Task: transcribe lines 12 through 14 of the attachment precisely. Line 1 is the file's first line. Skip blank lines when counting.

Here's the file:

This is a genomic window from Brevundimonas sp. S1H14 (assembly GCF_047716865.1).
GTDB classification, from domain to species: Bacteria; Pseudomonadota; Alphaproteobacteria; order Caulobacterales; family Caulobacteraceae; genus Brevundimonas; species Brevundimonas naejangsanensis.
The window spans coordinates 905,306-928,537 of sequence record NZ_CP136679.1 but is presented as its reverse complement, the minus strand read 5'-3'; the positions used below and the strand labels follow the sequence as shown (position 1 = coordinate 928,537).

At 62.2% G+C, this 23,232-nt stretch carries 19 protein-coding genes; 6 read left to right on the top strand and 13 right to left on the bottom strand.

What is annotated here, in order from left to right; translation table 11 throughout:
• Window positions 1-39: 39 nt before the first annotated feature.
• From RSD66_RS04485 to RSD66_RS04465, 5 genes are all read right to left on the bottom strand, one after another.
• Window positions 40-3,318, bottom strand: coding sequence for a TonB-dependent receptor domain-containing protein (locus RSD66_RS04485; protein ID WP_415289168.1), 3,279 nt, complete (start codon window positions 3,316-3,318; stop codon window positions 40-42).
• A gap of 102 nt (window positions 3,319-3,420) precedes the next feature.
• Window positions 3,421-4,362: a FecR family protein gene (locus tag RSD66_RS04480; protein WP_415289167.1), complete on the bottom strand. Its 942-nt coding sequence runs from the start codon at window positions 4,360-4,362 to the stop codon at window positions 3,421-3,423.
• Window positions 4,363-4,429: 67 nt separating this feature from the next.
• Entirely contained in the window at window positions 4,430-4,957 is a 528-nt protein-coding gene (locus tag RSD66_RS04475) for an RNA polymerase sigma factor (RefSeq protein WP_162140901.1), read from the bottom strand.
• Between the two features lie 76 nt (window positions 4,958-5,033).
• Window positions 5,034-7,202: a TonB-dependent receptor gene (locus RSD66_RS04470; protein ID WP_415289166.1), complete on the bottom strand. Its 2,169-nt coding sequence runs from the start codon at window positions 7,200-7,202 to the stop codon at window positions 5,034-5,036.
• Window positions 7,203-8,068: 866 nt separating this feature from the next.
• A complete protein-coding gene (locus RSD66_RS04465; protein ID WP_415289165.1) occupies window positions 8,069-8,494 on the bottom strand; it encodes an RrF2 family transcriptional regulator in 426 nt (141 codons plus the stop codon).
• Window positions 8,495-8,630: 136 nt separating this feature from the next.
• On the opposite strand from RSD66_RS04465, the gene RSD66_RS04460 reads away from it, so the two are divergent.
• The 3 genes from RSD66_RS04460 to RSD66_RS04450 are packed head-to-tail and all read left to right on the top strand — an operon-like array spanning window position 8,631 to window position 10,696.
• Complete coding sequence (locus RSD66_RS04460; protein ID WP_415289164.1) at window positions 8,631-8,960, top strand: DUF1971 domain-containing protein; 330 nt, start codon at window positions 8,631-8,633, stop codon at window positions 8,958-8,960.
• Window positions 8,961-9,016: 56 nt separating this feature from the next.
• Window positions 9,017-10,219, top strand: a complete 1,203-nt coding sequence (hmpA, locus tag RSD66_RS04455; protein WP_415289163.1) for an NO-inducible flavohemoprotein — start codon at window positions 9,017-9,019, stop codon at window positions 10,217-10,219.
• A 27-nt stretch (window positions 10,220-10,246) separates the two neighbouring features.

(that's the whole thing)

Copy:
• Entirely contained in the window at window positions 4,430-4,957 is a 528-nt protein-coding gene (locus tag RSD66_RS04475) for an RNA polymerase sigma factor (RefSeq protein WP_162140901.1), read from the bottom strand.
• Between the two features lie 76 nt (window positions 4,958-5,033).
• Window positions 5,034-7,202: a TonB-dependent receptor gene (locus RSD66_RS04470; protein ID WP_415289166.1), complete on the bottom strand. Its 2,169-nt coding sequence runs from the start codon at window positions 7,200-7,202 to the stop codon at window positions 5,034-5,036.